I know this is a rant, and I really want to continue to know I can enjoy Vin, but have been increasingly frustrated with them. These are mistakes that a really good restaurant should not be making.

Okay, I will shut up now.

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I'm working on a dinner at Vin for the eGullet crowd, but we do have some limitations. First, we'd need to do this on a Monday night in order to get the place to ourselves (unless we can get such a big crowd to justify closing it during the weekend -- good luck). Second, Chrish would provide us with some kick-ass Burgundies, which should make this good from the wine folks' perspective. Third, we'd need about 25 to 30 people to make this work. Finally, the cost would be steep, say, $70 a head (prepaid), but it'd be well worth it.

If we were to do this, who'd be up for it? I'm thinking late Sept. to early October. For the out-of-towners, I could take you to an excellent barbecue lunch on Monday so you can get the best of both worlds.

So, who's in?

Dean McCord

VarmintBites

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if the date works, then i'm down like charlie brown.

of course with a dinner like that on a monday, i will have to forgoe my usual "macho burrito" special at torrero's for lunch. while it doesn't taste good, it is oh so cheap...more or less the antithesis of a vin dinner then!

William McKinney aka "wcmckinney"
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I'm working on a dinner at Vin for the eGullet crowd, but we do have some limitations. First, we'd need to do this on a Monday night in order to get the place to ourselves (unless we can get such a big crowd to justify closing it during the weekend -- good luck). Second, Chrish would provide us with some kick-ass Burgundies, which should make this good from the wine folks' perspective. Third, we'd need about 25 to 30 people to make this work. Finally, the cost would be steep, say, $70 a head (prepaid), but it'd be well worth it.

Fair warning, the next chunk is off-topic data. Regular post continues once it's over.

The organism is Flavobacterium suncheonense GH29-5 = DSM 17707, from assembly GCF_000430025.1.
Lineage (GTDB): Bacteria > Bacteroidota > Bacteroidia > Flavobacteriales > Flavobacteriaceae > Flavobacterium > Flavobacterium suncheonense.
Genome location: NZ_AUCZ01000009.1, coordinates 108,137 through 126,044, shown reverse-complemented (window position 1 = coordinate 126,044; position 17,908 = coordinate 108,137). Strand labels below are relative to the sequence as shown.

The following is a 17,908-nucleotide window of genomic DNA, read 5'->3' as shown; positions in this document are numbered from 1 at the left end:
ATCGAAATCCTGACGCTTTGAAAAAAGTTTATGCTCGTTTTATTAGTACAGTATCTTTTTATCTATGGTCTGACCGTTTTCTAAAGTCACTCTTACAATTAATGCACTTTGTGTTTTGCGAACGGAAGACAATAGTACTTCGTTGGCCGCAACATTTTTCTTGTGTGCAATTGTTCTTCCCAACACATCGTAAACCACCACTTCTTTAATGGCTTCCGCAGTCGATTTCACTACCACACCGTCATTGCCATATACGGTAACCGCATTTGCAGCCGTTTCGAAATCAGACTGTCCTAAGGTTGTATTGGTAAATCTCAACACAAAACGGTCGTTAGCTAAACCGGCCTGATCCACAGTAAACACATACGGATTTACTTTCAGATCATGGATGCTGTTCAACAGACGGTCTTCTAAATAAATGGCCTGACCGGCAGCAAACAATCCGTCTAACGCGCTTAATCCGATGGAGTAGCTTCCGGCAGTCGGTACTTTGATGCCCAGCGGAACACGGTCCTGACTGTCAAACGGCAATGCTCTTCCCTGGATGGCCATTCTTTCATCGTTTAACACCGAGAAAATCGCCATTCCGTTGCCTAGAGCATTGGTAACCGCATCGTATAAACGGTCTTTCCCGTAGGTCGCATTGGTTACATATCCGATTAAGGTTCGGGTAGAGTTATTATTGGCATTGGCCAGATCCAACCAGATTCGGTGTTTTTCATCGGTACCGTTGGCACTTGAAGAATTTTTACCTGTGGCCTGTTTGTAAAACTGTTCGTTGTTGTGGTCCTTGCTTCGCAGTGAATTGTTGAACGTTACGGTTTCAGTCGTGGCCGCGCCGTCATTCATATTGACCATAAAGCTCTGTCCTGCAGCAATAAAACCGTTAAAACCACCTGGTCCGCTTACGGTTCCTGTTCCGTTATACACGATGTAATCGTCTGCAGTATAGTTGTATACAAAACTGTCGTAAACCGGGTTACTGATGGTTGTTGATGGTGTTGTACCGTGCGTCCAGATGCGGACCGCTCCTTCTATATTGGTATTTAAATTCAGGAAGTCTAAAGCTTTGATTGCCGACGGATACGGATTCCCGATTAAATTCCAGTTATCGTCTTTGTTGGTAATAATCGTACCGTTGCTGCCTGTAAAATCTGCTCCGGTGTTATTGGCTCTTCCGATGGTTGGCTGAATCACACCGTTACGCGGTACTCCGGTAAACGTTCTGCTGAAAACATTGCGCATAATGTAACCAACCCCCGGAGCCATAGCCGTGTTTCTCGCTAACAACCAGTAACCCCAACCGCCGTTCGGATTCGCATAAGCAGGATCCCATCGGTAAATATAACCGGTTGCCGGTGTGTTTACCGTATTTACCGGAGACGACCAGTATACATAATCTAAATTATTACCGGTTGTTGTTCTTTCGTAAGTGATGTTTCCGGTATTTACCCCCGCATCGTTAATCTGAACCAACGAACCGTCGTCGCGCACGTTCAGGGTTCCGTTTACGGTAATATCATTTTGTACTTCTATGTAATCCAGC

If we were to do this, who'd be up for it? I'm thinking late Sept. to early October. For the out-of-towners, I could take you to an excellent barbecue lunch on Monday so you can get the best of both worlds.

So, who's in?

I am so jealous of this thread.

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My trip to the Carolinas for business at the beginning of October has just been cancelled.

I was seriously going to schedule it around this event, since I don't know anyone from EGullet and would love to dine someplace this fantastic.

Work sucks.

Diana

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We'd love to go, unless you pick the one weekend in September that the in-laws are here (They would not go). I believe that'll be the 10th-13th of September. They're going to be here for The Log Home & Timber Frame Expo - should be a loggy timberish good time.

Mid to Late September or Early October would be perfect. Easily my favorite time of year.

One question though, how much wine are you talking about?

5 glasses and I'm too toasted to drive as I don't drink very often.

Yes, I'm a lightweight.

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In the interest of full disclosure, a trusted friend of mine just went to a restaurant in New York City that has been open for only three weeks, called, nor surprisingly, Cru. According to him, the wine list there has 66 (yes, sixty-six) PAGES of red Burgundies. Supposedly, the prices are quite good, too. I realize this has little to do with Vin, but in light of my first posting (and the fact that it's getting so much attention, which is making me squirm a bit), I thought I should add this.

Cheers!

Rocks.

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  • 2 weeks later...

As posted elsewhere, the October edition of Food and Wine has an article about Vin, Ashley Christensen, and Chrish Peel. Way to go!!!

Though she's only 28, Christensen has the vision and confidence of a far more seasoned chef. "I like the words 'pristine,' 'artisan,' 'quality,'" she says. "Not 'luxury': That's easy to obtain. You can buy it. Quality you have to seek out."

Dean McCord

VarmintBites